Old English 1: “What is Our Life? A Play of Passion.”

Artwork: Quaint Woodcuts* | Origins of Some Old English Sayings | Excerpt from an Old English Poem

What is Our Life? A Play of Passion.

The Origin of Old English Sayings

Achilles Heel

In Greek mythology, Thetis dipped her son Achilles in the mythical River Styx. Anyone who was immersed in the river became invulnerable. However, Thetis held Achilles by his heel. Since her hand covered this part of his body the water did not touch it and so it remained vulnerable. Achilles was eventually killed when Paris of Troy fired an arrow at him and it hit his heel.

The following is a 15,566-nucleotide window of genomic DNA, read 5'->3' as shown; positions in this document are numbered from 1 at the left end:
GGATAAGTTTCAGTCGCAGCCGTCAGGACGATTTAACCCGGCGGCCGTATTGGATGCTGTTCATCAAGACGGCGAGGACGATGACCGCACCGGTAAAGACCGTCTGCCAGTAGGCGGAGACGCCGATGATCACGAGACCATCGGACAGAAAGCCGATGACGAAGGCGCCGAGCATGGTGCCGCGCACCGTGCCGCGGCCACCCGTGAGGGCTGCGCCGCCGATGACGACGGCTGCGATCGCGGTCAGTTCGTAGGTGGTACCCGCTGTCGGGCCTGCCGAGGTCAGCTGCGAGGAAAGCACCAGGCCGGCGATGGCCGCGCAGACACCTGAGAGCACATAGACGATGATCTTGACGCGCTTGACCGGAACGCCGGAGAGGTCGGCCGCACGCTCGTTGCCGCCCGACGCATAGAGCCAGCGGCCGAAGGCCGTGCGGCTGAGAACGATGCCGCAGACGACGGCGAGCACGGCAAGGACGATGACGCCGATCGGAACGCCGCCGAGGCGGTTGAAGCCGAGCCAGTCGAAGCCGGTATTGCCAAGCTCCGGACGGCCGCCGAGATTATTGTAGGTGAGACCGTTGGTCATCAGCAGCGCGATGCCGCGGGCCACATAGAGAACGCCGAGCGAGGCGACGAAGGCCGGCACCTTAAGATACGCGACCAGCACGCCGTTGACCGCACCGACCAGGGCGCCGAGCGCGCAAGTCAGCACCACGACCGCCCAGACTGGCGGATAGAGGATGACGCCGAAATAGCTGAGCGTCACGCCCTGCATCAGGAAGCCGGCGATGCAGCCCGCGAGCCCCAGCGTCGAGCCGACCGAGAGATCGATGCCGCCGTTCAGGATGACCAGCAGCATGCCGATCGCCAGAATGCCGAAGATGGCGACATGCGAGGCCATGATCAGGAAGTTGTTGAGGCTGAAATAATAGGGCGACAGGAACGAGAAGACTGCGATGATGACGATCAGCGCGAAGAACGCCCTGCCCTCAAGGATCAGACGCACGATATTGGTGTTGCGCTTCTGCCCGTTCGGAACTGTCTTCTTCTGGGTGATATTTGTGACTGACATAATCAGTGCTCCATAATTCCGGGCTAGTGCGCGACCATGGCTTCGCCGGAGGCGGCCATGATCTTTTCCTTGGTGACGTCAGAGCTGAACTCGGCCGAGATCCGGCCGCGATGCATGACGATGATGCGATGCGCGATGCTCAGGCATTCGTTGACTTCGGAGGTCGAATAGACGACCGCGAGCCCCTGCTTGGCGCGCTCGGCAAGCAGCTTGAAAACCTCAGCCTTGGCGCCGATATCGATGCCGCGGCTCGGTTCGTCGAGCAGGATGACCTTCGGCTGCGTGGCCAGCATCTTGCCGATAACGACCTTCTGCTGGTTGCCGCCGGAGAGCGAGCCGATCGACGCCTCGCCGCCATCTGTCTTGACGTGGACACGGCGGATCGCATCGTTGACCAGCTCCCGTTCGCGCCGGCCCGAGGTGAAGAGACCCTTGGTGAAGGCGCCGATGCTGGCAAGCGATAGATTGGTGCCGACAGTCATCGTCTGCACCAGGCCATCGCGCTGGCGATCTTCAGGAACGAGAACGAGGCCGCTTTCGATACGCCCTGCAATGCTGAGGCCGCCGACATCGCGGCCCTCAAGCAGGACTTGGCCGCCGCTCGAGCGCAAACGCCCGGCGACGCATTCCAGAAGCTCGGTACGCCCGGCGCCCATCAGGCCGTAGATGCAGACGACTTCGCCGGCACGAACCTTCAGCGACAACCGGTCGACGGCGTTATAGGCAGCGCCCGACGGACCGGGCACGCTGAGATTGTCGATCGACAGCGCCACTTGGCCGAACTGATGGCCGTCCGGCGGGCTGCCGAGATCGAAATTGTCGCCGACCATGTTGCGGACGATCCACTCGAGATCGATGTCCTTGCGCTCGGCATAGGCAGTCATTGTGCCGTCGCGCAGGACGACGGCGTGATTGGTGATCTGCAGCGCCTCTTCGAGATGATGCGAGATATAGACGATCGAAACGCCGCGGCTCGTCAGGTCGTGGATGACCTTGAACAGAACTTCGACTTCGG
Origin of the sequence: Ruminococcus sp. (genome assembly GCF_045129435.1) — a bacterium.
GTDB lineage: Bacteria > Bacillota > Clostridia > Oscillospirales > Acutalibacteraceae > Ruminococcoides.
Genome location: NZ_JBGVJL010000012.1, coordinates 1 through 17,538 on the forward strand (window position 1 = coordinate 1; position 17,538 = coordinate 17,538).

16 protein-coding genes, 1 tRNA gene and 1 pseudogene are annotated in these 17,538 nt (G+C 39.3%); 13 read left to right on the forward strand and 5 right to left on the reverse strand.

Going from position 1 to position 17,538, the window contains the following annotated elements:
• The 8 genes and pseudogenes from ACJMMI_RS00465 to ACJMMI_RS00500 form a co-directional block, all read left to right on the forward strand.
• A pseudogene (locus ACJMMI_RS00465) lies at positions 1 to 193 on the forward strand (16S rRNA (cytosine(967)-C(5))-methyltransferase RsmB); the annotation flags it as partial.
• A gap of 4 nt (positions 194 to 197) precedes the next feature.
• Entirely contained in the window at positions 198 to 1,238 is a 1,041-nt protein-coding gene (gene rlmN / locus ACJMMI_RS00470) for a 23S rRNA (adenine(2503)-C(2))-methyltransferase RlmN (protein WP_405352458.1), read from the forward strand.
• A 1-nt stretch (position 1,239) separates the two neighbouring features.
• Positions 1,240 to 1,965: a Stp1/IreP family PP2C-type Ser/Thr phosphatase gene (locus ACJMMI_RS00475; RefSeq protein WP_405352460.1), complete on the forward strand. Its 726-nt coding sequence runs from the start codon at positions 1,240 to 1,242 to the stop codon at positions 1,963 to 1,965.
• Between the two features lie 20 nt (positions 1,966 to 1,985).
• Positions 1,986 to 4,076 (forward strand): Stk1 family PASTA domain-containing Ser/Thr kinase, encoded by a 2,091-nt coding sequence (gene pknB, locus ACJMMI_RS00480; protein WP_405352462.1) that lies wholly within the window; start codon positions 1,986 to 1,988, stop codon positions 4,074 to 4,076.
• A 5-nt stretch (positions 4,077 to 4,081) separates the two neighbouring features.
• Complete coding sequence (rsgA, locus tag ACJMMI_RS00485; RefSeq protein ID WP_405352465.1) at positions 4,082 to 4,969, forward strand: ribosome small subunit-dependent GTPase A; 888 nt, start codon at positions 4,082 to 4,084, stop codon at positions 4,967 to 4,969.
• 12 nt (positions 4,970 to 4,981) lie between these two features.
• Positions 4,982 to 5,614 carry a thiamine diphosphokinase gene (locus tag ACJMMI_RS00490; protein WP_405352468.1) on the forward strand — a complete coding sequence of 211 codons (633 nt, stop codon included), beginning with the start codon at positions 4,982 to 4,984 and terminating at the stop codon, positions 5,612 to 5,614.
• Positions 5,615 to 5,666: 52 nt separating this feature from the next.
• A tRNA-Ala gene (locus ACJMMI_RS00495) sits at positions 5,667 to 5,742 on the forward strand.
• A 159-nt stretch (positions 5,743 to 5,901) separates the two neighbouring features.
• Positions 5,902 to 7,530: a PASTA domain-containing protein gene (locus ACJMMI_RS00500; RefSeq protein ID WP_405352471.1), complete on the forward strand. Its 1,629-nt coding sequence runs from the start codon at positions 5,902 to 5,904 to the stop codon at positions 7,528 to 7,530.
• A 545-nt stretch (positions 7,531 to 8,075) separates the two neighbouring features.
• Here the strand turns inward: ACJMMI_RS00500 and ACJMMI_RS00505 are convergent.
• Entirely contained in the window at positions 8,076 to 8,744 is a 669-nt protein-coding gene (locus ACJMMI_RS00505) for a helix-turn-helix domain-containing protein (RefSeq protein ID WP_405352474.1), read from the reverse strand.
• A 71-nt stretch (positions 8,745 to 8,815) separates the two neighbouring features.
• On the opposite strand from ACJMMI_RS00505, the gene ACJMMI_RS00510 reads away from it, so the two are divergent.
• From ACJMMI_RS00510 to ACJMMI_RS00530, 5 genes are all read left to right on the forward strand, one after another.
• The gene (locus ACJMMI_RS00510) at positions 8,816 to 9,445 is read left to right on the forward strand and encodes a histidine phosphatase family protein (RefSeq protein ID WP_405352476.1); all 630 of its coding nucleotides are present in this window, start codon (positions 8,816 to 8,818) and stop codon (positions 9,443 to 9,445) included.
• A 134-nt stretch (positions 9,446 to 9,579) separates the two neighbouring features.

Old English Poetry

Our mirth the music of division;
Our mothers’ wombs the tiring-houses be,
Where we are dressed for this short comedy.
Heaven the judicious sharp spectator is,
That sits and marks still who doth act amiss;
Our graves that hide us from the searching sun
Are like drawn curtains when the play is done.
Thus march we, playing, to our latest rest,
Only we die in earnest – that’s no jest.

The woodcuts are from the book “Pictorial Archive of Quaint Woodcuts in the Chap Book Style” by Joseph Crawhall. A “chapbook is a small book containing poems, stories, ballads or religious tracts. The origin of terms is from the “Local Histories” website and the poem excerpts are from various sources.